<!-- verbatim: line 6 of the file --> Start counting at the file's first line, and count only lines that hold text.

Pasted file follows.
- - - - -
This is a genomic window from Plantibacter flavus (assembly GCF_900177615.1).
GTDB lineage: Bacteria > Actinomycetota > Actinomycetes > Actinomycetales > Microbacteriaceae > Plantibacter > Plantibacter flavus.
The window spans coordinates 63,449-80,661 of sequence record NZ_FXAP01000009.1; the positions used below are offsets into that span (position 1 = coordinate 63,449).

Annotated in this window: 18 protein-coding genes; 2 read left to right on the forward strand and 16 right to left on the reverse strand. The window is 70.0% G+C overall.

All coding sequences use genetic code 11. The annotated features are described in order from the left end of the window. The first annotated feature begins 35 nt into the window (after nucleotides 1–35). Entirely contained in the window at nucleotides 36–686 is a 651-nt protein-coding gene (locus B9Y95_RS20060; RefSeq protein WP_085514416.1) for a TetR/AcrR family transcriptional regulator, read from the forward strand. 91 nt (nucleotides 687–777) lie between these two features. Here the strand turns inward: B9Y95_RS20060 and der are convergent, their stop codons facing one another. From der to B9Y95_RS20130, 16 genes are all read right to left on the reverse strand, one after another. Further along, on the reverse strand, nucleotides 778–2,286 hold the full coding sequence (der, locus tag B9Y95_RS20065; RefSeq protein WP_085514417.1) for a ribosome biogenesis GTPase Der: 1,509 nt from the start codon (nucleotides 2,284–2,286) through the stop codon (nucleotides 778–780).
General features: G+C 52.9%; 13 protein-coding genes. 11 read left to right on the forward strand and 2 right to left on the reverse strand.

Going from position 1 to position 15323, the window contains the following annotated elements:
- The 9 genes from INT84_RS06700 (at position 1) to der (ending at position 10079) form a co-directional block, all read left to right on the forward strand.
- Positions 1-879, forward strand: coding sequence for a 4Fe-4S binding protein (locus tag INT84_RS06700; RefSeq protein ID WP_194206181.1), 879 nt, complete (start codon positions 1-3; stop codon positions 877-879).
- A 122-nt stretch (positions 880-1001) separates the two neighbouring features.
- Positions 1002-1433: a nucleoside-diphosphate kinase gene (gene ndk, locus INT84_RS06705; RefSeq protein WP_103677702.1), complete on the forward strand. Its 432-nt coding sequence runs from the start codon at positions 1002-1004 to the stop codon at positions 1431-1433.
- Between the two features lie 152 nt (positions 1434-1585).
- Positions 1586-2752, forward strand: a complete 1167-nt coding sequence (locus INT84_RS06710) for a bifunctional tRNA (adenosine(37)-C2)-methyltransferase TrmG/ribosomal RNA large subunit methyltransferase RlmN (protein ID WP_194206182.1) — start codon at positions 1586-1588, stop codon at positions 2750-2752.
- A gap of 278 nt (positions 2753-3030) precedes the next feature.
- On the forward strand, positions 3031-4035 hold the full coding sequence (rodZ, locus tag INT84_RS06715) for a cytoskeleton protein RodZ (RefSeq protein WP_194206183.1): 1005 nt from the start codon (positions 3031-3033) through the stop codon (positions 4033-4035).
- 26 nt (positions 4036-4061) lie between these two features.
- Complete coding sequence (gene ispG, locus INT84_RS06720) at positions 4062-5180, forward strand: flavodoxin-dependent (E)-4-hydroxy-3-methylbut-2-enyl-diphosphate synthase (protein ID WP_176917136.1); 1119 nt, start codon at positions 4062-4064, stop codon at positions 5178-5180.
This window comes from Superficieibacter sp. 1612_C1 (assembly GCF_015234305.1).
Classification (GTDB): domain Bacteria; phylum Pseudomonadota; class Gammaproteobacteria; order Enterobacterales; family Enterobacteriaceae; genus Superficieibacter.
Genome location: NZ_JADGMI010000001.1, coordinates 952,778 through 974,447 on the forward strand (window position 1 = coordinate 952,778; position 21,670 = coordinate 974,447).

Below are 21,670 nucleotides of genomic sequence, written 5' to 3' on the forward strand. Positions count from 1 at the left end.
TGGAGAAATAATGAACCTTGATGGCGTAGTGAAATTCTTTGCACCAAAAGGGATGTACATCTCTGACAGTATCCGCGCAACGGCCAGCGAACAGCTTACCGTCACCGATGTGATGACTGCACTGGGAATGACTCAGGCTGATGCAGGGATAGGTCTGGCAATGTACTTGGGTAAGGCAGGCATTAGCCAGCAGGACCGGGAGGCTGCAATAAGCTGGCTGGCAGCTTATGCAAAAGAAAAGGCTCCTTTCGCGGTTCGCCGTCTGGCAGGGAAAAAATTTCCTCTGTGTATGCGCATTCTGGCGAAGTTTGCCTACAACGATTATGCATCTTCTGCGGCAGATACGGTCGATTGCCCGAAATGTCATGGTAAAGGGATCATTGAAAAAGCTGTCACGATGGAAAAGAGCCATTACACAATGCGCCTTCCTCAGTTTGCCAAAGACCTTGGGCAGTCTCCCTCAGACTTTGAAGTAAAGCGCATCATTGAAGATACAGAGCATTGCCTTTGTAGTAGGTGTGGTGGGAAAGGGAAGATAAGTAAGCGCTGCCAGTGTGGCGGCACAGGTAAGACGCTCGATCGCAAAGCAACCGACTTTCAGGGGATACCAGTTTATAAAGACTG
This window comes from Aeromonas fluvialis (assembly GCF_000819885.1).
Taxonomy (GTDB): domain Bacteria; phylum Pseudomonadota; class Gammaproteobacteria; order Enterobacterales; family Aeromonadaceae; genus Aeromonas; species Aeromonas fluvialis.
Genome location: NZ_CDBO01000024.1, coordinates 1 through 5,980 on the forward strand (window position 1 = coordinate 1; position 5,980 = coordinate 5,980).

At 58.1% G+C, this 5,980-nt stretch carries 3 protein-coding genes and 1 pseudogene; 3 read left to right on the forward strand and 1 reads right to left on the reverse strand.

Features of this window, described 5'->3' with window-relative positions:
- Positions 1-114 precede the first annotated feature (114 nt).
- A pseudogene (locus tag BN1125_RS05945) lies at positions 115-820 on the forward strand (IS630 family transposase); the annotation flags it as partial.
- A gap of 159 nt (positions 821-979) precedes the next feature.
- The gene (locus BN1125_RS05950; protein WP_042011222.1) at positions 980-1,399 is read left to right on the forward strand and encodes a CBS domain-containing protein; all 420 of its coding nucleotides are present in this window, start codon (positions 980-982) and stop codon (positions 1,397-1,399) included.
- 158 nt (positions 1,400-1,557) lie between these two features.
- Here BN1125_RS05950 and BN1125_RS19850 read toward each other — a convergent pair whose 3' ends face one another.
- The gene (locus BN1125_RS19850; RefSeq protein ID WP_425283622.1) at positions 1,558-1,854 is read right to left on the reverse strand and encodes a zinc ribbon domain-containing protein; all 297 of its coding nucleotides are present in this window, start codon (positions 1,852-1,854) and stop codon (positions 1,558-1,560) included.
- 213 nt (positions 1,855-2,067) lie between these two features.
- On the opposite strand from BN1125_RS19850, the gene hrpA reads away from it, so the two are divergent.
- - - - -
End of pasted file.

General features: G+C 52.9%; 13 protein-coding genes. 11 read left to right on the forward strand and 2 right to left on the reverse strand.